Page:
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Is the U.S. Wind Industry Losing Ground? PDF Print E-mail

Is the U.S. Wind Industry Losing Ground?

October 8, 2010 by Taylor Johnson  

Weve all read the news that the United States has, after four years of remarkable growth, relinquished its position as the most attractive country for renewable energy investments. But rather than state the news, I want to discuss why we are slowly slipping behind our foreign competitors.

One key factor in the U.S. decline is the failure of congress to provide any form of certainty to the market. Youve no doubt heard that the pleas for a national Renewable Energy Standard (RES) have fallen on deaf ears as senators and representatives shy away from legislation that may negatively impact their re-election chances in November. Several pieces of pro-renewable energy legislation have been proposed and brought before Congress, but in the spirit of partisan behavior our beloved congress has failed to produce any results. As such, the tax credits and cash grants that have led to a booming renewable energy economy over the last four years are coming to an end, and no legislation is in place to support the industry afterward. On top of this (and a bit of a side note) the Bush Tax Cuts are coming to an end as 2010 concludes. Although this is not directly related to renewable energy, increasing tax rates also increases the level of investment uncertainty in our country.

So why is Congress having such a hard time passing a bill that will both improve our economic future and decrease our dependence on foreign energy? In a word: Money. It all boils down to money, cold hard cash. Businesses and their lobbyists are working away on Capitol Hill, whispering in the ears of our representatives, planting the idea that if the federal government supports renewable energy development than energy prices will jump to a level that is too high for businesses to maintain their global competitive advantage. Unfortunately this is just not the case. In fact, the U.S. has by far the lowest energy costs in the world. Our national average (commercial) price is under $0.05/kWh whereas our nearest competitor, China, spends roughly $0.11/kWh. Though, even if we were to put that point out of the way, there is still enough evidence to refute these anti-renewable energy lobbyists in just one point. The implementation of a national 15% Renewable Energy Standard will only increase our energy costs by a fraction of one cent per kilowatt-hour.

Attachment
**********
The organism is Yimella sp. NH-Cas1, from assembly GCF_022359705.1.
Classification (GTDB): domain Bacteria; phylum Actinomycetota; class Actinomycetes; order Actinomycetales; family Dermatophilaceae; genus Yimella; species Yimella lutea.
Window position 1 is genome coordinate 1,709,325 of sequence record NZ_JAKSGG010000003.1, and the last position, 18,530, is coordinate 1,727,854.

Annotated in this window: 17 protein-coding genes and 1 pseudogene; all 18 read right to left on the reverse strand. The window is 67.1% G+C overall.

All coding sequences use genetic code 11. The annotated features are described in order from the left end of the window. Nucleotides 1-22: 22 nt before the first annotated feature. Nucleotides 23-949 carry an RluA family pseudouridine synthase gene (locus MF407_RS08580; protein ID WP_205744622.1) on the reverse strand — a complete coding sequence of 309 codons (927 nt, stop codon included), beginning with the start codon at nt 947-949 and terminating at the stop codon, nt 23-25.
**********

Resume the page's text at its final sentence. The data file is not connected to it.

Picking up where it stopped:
Furthermore, this discussion of costs is only looking at the short-term cost increases and brings into account the possible decommissioning of old and heavily polluting coal-fired plants. However, if we were to look at the long-term outcome we would find that the costs level out, or hit an equilibrium point, after somewhere in the neighborhood of 30 years. As we look further into the future, say 50 or 60 years, renewable energy and the hedge that it provides will likely prove beneficial on a national cost perspective.

Now, to wrap up my thoughts, Id like to address the issue of infrastructure and innovation right here in the U.S. of A. Though we as a nation have among both the highest wind and solar potential in the world, we are severely behind in manufacturing infrastructure and innovation advances. Often we make the mistake of assuming that the U.S. is the worlds thought-leader, and that we inherently have (almost) the right to innovate while other countries will manufacture and produce. Though this may have been the way of the past, countries like China, India, and South Korea are stepping up to the plate while simultaneously we as a country are withering away, unsure of our future, and afraid (at least Congress is) to take a stance and become the leader in renewable energy.

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